Here are some things you can do to help the NZRCA in its mission 'to preserve New Zealand's whitewater resources and enhance opportunities to enjoy them safely':
- Flow preferences: Recording flows and your level of enjoyment will help define kayaker's flow preferences for specific sections, and strengthen submissions on resource consents for water usage.
- Instruction: To obtain kayaking qualifications or do any advanced course, you will normally need to demonstrate personal currency in kayaking. (Maintaining a logbook of personal and instructional experience is a good way of doing this.)
- Personal reference: Many paddlers keep a personal diary of trips to capture those great days out on the water with friend. A logbook is a record of your paddling which can be useful when you (or you friends) plan to revisit a section years later.
- History: Logbooks can provide valuable insights into the history and progression of paddling in New Zealand/Aotearoa.
- Preservation: To support preservation of the whitewater amenity, it's important that kayakers record their usage of sections and their preferences. What is important to you about the sections you paddle: Degree of canoeing challenge, scenery/wilderness, access?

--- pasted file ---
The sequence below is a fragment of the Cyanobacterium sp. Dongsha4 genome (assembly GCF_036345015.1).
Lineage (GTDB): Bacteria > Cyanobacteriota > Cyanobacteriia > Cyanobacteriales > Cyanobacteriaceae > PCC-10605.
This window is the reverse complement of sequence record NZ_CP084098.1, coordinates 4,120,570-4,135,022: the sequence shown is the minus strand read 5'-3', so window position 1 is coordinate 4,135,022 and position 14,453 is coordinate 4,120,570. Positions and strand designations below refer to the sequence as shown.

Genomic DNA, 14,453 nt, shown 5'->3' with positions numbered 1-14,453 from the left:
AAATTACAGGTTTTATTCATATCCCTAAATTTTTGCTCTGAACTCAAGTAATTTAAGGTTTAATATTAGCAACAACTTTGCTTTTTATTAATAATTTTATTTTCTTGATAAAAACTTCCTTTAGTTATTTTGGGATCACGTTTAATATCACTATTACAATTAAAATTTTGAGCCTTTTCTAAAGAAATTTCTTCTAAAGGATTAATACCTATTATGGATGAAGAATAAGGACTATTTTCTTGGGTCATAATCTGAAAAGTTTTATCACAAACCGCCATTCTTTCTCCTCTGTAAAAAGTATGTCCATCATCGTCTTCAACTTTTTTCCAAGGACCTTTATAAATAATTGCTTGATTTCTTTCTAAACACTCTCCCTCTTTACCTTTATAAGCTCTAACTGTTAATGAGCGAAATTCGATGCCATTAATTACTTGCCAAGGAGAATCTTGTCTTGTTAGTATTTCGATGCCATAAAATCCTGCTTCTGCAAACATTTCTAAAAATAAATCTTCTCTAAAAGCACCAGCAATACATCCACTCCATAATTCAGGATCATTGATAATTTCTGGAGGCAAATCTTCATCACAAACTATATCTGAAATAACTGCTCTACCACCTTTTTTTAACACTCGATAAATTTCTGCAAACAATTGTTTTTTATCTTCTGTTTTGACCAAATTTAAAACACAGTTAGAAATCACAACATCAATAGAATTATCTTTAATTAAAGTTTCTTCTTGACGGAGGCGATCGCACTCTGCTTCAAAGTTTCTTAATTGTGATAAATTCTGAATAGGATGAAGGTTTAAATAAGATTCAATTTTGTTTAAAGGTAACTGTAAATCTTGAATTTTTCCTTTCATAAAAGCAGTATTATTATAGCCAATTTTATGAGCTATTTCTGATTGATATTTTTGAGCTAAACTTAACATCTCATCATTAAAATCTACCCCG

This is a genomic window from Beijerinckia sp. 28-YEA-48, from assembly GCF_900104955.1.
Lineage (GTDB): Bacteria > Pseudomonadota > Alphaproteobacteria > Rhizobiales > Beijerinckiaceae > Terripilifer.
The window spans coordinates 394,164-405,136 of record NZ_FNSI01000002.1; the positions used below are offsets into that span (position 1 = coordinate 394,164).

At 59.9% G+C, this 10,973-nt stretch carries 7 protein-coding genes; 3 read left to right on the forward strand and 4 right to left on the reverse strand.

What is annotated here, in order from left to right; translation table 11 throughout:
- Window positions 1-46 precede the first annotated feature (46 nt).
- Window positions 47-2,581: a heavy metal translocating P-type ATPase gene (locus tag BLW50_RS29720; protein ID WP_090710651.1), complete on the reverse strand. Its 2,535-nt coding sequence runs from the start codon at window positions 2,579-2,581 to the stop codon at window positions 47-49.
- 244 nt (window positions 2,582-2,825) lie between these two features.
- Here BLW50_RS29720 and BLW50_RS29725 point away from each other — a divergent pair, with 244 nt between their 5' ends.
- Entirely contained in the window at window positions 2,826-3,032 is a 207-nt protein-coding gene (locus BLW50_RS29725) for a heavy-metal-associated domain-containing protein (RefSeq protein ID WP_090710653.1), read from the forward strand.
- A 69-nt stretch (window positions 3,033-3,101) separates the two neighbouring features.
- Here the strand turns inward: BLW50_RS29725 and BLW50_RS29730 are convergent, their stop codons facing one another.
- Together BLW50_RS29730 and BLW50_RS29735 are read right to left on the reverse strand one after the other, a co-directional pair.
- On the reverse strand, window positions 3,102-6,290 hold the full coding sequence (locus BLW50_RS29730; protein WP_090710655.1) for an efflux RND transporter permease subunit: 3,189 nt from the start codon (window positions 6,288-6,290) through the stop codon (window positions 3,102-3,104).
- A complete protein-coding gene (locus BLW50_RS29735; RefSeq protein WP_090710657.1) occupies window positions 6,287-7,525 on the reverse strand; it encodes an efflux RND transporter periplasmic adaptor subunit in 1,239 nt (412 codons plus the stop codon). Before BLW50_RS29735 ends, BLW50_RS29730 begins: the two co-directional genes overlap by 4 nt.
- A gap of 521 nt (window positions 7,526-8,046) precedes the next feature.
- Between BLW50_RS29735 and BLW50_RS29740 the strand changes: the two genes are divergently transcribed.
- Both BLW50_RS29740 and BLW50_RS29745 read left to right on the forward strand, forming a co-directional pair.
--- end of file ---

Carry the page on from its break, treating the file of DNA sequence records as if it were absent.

Recommended data to capture for each trip:
|Section paddled||eg. Buller / Doctor's Creek|
|Date||Date and time on water and off.|
|Hours on water||This is useful when revisiting previous trips, and with collecting hours and experience.|
|Flow||Ideally the cumec value as reported by website, flowphone, etc. for the section.|
|Rough flow||eg. for the section, was it High, Medium, Low?|
|Difficulty||eg. class III|
|Quality||At the flow, how did the features on the river affect your level of enjoyment: ideal? average? washed-out? too low?|
|Who with?||Who else was on the trip? Number of paddlers? Other groups on river?|
|Comments||How did the trip go? Any incidents? Any learning or skills progression?|
Even some of this data can be useful, so it's not necessary to capture every last detail of the trip. However, to support surveys on usage and flow preferences, or to support certification as an instructor, you'll need to ensure you record all of the relevant facts.
Keeping your records on a computer will assist with searching and retrieval later, even if the initial notes are made on a notebook.
The most important thing about a logbook is to have one! Start today.